Christian Living, Ministry

Worship Followers

I watched a movie this afternoon about a small military unit trapped under enemy fire. When the officer in charge refused to follow the advice of a subordinate, she soon found herself in the middle of a mutiny. While she regained control of the unit, it wasn’t until after she was wounded, and her most trusted man joined ranks with the mutineers.

Afterwards I was going about my own business, getting ready for work, when my mind started to think about church and other matters floating through my head. (You don’t want to look in there, trust me.) I think that because I’ve been thinking about my next worship leading schedule, my thoughts were suddenly stuck on the worship track. This phrase came to mind, and I think it is something to think about for churches who have more than one worship leader on their teams.

Let me start by saying that if you as a church have more than one able worship leader in your church, you are blessed. Many churches across the globe wish every week for just one person who is talented and sensitive enough to lead their congregation in praise and worship. You have the ability to rotate responsibilities so no one person gets strained and burned out. But you also find yourself in what can become a difficult situation.

I wrote in previous posts about what I call “The Laws of Worship Leading,” and one of those was the Law of the Conductor. I mentioned how we might run into trouble with multiple leaders on a team at the same time, and how there can only be one true conductor, lead by the Holy Spirit, helping the team “keep in time” with the Spirit’s working in the service.

Having gone back and read that post before starting here, I realize that I neglected to delve deeper into the issue of what might happen with multiple conductors working at the same time. (Click here to read “Laws of Worship Leading | The Conductor”.)

Rather than repeat how the Law is stated on that other post, here is a more memorable version: “Multiple Heads Make A Monster.” Whenever you run across something that has two heads, your first instinct is that it isn’t natural. There is no species on this earth that operates in such a way. Independent eyes? No problem. No definitive head at all can be an option, but only when it comes to slithering around on autopilot (such as a worm). Why would we think that having two heads in church is alright?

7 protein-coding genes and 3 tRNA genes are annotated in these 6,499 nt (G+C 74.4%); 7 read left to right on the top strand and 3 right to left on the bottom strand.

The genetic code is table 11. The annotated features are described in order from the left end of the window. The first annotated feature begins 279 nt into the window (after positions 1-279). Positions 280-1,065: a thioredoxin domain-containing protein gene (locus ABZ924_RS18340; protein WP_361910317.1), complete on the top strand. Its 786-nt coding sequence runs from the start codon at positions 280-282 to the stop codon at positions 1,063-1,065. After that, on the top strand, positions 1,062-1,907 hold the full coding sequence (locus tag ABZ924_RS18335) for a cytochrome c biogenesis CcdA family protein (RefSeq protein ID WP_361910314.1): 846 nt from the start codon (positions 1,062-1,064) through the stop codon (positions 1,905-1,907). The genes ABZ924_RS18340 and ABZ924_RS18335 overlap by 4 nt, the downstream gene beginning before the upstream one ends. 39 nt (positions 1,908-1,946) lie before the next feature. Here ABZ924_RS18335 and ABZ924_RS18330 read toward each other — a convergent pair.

When more than one person tries to direct a worship service, there is opportunity for various issues. These include confusion, for the designated worship leader, the members of the team and the congregation; hurt feelings; the perception of insubordination or power grabbing; and eventually schisms in the worship team itself. If you add any one of these to the worship team environment, surely a monster is the result.

We are told regularly to be ourselves, to be individuals. In some circles we are taught not to “quench the Spirit” and to follow every leading or tugging on our hearts. But can we really operate that way, all of the time, successfully? It is true that God speaks to every one of us, and that there are times when the Spirit chooses to use someone outside of designated leadership to work in the lives of His people. But is that the norm? Are we supposed to be willing to let everyone with spiritual “goose bumps” interrupt and make changes in a service?

The Corinthians are known for their focus on spiritual things with a lack of discipline in their use. For them, it was about being spiritual, following the leading of the Spirit, having something great to add because God put it in their hearts. But what does Paul say? Does he congratulate them for their zeal in using the gifts of the Spirit? No; he corrects them.

So with yourselves, since you are eager for manifestations of the Spirit, strive to excel in building up the church. . . . Brothers, do not be children in your thinking. Be infants in evil, but in your thinking be mature. . . . For God is not a God of confusion but of peace. . . . But all things should be done decently and in order.
(1 Corinthians 14:12, 20, 33, 40 ESV)

We must, as those who are leaders serving other leaders, must be careful not to 1) create issue within the church, 2) be childish and self-serving, or 3) act out of order. When another is called upon to lead a service, we cannot assume that because we are leaders in our own right that we have permission to interject as we please.